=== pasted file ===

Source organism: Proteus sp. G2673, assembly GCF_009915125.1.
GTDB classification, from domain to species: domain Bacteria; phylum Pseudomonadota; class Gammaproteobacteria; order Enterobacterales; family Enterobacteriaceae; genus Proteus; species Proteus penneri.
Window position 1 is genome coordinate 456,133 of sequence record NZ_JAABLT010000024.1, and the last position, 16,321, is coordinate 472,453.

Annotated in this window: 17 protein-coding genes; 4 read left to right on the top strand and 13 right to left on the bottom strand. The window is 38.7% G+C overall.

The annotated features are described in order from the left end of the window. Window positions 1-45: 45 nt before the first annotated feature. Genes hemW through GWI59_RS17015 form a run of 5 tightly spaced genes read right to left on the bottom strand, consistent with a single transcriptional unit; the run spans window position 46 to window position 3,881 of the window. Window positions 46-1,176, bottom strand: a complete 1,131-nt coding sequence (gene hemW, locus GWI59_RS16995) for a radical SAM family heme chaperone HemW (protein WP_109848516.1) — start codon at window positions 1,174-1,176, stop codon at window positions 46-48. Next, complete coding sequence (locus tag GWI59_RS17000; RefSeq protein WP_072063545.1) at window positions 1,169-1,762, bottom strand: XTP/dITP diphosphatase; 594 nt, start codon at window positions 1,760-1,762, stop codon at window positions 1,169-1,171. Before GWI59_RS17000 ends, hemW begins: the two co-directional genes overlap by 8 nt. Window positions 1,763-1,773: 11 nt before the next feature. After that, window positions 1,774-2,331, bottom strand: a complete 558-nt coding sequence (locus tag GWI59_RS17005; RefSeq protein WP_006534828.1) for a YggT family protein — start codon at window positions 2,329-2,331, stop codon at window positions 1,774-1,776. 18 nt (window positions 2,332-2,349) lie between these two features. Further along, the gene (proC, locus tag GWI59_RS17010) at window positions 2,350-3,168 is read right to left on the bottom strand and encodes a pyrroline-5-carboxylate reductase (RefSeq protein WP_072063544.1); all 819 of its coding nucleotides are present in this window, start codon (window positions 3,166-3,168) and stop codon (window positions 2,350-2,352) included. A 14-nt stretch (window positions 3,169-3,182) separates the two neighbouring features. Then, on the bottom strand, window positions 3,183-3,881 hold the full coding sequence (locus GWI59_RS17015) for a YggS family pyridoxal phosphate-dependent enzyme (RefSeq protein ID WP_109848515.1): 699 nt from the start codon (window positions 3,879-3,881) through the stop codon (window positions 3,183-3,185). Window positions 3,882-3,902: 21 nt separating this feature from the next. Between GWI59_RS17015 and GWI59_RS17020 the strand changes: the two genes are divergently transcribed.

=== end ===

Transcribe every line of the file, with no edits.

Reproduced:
Source organism: Proteus sp. G2673, assembly GCF_009915125.1.
GTDB classification, from domain to species: domain Bacteria; phylum Pseudomonadota; class Gammaproteobacteria; order Enterobacterales; family Enterobacteriaceae; genus Proteus; species Proteus penneri.
Window position 1 is genome coordinate 456,133 of sequence record NZ_JAABLT010000024.1, and the last position, 16,321, is coordinate 472,453.

Annotated in this window: 17 protein-coding genes; 4 read left to right on the top strand and 13 right to left on the bottom strand. The window is 38.7% G+C overall.

The annotated features are described in order from the left end of the window. Window positions 1-45: 45 nt before the first annotated feature. Genes hemW through GWI59_RS17015 form a run of 5 tightly spaced genes read right to left on the bottom strand, consistent with a single transcriptional unit; the run spans window position 46 to window position 3,881 of the window. Window positions 46-1,176, bottom strand: a complete 1,131-nt coding sequence (gene hemW, locus GWI59_RS16995) for a radical SAM family heme chaperone HemW (protein WP_109848516.1) — start codon at window positions 1,174-1,176, stop codon at window positions 46-48. Next, complete coding sequence (locus tag GWI59_RS17000; RefSeq protein WP_072063545.1) at window positions 1,169-1,762, bottom strand: XTP/dITP diphosphatase; 594 nt, start codon at window positions 1,760-1,762, stop codon at window positions 1,169-1,171. Before GWI59_RS17000 ends, hemW begins: the two co-directional genes overlap by 8 nt. Window positions 1,763-1,773: 11 nt before the next feature. After that, window positions 1,774-2,331, bottom strand: a complete 558-nt coding sequence (locus tag GWI59_RS17005; RefSeq protein WP_006534828.1) for a YggT family protein — start codon at window positions 2,329-2,331, stop codon at window positions 1,774-1,776. 18 nt (window positions 2,332-2,349) lie between these two features. Further along, the gene (proC, locus tag GWI59_RS17010) at window positions 2,350-3,168 is read right to left on the bottom strand and encodes a pyrroline-5-carboxylate reductase (RefSeq protein WP_072063544.1); all 819 of its coding nucleotides are present in this window, start codon (window positions 3,166-3,168) and stop codon (window positions 2,350-2,352) included. A 14-nt stretch (window positions 3,169-3,182) separates the two neighbouring features. Then, on the bottom strand, window positions 3,183-3,881 hold the full coding sequence (locus GWI59_RS17015) for a YggS family pyridoxal phosphate-dependent enzyme (RefSeq protein ID WP_109848515.1): 699 nt from the start codon (window positions 3,879-3,881) through the stop codon (window positions 3,183-3,185). Window positions 3,882-3,902: 21 nt separating this feature from the next. Between GWI59_RS17015 and GWI59_RS17020 the strand changes: the two genes are divergently transcribed.